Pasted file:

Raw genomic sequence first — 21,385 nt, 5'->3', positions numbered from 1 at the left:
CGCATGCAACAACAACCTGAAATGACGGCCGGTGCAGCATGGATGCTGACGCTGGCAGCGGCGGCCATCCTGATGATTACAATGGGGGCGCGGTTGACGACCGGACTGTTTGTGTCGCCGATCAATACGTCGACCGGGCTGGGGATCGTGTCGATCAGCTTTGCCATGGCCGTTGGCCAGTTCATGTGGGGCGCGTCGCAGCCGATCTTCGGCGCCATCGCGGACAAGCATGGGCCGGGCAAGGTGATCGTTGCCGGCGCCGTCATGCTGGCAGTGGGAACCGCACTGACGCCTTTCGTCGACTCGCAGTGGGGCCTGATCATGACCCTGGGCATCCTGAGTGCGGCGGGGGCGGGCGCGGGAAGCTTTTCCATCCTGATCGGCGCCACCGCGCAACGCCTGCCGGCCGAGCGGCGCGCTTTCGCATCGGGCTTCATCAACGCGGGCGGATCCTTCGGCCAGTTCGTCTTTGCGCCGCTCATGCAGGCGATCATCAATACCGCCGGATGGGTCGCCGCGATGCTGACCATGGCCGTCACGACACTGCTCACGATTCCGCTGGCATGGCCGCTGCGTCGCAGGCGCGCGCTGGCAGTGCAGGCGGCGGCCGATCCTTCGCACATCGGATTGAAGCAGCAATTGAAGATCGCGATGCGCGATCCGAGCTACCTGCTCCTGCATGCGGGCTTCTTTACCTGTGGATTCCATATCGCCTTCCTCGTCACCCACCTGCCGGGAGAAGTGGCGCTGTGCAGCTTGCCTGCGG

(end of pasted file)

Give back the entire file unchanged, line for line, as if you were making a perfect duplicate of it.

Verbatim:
Raw genomic sequence first — 21,385 nt, 5'->3', positions numbered from 1 at the left:
CGCATGCAACAACAACCTGAAATGACGGCCGGTGCAGCATGGATGCTGACGCTGGCAGCGGCGGCCATCCTGATGATTACAATGGGGGCGCGGTTGACGACCGGACTGTTTGTGTCGCCGATCAATACGTCGACCGGGCTGGGGATCGTGTCGATCAGCTTTGCCATGGCCGTTGGCCAGTTCATGTGGGGCGCGTCGCAGCCGATCTTCGGCGCCATCGCGGACAAGCATGGGCCGGGCAAGGTGATCGTTGCCGGCGCCGTCATGCTGGCAGTGGGAACCGCACTGACGCCTTTCGTCGACTCGCAGTGGGGCCTGATCATGACCCTGGGCATCCTGAGTGCGGCGGGGGCGGGCGCGGGAAGCTTTTCCATCCTGATCGGCGCCACCGCGCAACGCCTGCCGGCCGAGCGGCGCGCTTTCGCATCGGGCTTCATCAACGCGGGCGGATCCTTCGGCCAGTTCGTCTTTGCGCCGCTCATGCAGGCGATCATCAATACCGCCGGATGGGTCGCCGCGATGCTGACCATGGCCGTCACGACACTGCTCACGATTCCGCTGGCATGGCCGCTGCGTCGCAGGCGCGCGCTGGCAGTGCAGGCGGCGGCCGATCCTTCGCACATCGGATTGAAGCAGCAATTGAAGATCGCGATGCGCGATCCGAGCTACCTGCTCCTGCATGCGGGCTTCTTTACCTGTGGATTCCATATCGCCTTCCTCGTCACCCACCTGCCGGGAGAAGTGGCGCTGTGCAGCTTGCCTGCGG